Monday, March 17, 2008

Review - Witch Blood


Title: Witch Blood
Author: Anya Bast
Publishing Date: March 2008
Genre: Paranormal
Rating: B
Sensuality: Burning

Isabelle Novak, a water witch, has been hunting down the demon who viciously murdered her sister Angela, the one person she has allowed an emotional attachment to. Since the Demon has eluded her, she settles for destroying the warlock (a witch turned bad) who allowed the demon into this world, Stefan Faucheux. She poses as his latest play thing, luring him into her clutches. Finally, she gets him where she wants him - with his pants down; a very vulnerable position, indeed. Yet, right when she has him in her grasp, Thomas Monahan snatches him away and imprisons Stefan at Gribban. Thomas, head of the Coven, notices the desperation surrounding Isabelle. He convinces her to stay at the Coven and join them in tracking down the demon.

Witch Blood had a more serious feel to it; lacking the humorous feel Witch Fire had. In Witch Fire, the heroine didn’t even know she was a witch. So we learned about the new world and her new powers right along side her. In Witch Blood, Isabelle and Thomas are already well established in the use of their powers. There is less written about how they use their powers. What they do discover, the hard way, is that their magic is useless on the demon they are hunting. Therefore, they have to discover what its weaknesses are. We are introduced to more world building as they research the demon. We also meet many new characters in the Coven. Adam, the ‘man-whore’ (what Isabelle calls him in one scene), is a particular favorite. Theo and Micah are interesting as well.

Isabelle is they type of heroine who grates on my nerves. She has had a hard past and because of it, she pushes everyone who gets too close to her away. After two-thirds of the book, this really got old. I thought for a moment in the middle of the story we were going to see some growth, but it didn’t come well until the end. Thomas, bless his heart, knew what he wanted and never took no for an answer. He could read Isabelle like a book, and just bulldozed over her crap. I liked him. As a character, he was much better than Isabelle. One disappointment, though, was we were given no background on him. Isabelle has a fully developed back story, where Thomas has one sentence. It would have been nice to have a better balance here.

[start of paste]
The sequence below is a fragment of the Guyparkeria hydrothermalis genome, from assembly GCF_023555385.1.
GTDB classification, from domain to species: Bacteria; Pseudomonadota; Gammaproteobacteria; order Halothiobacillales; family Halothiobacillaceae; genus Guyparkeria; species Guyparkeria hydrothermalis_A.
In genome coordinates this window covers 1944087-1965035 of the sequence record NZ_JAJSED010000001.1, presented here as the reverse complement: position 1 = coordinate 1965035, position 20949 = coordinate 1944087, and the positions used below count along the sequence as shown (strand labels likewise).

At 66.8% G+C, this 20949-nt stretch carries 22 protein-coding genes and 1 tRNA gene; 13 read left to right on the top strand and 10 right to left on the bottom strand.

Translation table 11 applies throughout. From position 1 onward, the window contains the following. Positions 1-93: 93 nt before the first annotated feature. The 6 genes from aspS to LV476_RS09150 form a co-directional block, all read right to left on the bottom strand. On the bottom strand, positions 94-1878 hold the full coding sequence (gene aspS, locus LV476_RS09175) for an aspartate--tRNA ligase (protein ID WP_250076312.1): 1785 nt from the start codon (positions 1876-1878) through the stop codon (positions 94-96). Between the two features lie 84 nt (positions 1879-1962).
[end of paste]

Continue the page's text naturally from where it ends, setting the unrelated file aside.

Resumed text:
I would have given this book a lower grade if it had not been for the kick-ass twist at the end of the book. I totally did not see this coming. I give my congratulations to Bast for her ingenious imagination. The last forty pages had me on the edge of my seat. I couldn’t turn the pages fast enough. That being said, I can’t wait to read the next book in the series and see what direction Bast leads us in. It is sure to be interesting.

Here is what others had to say:

The Good, The Bad and The Unread



Rowena said...

Oh wow, I've never been here to your blog but I love what I see...this is a great looking blog and your posts are thorough and entertaining.

Great blog!

nath said...

Interesting :P I bought this while I was on the trip... however, I still haven't read book no.1. Is it necessary to read the first book in order to understand?

Also, I think the H/H with a past pushing away everybody, it's been a bit overdone. Sigh.

Jill D. said...

Hi Rowena, Welcome to my blog! Thanks for the compliment, I am glad you like what you see!

Nath, I don't think you need to read the first book to understand the second one. The author does a good job of explaining what you need to know. I did happen to like the first book a little bit better than the second one because I like the heroine more and it was funnier.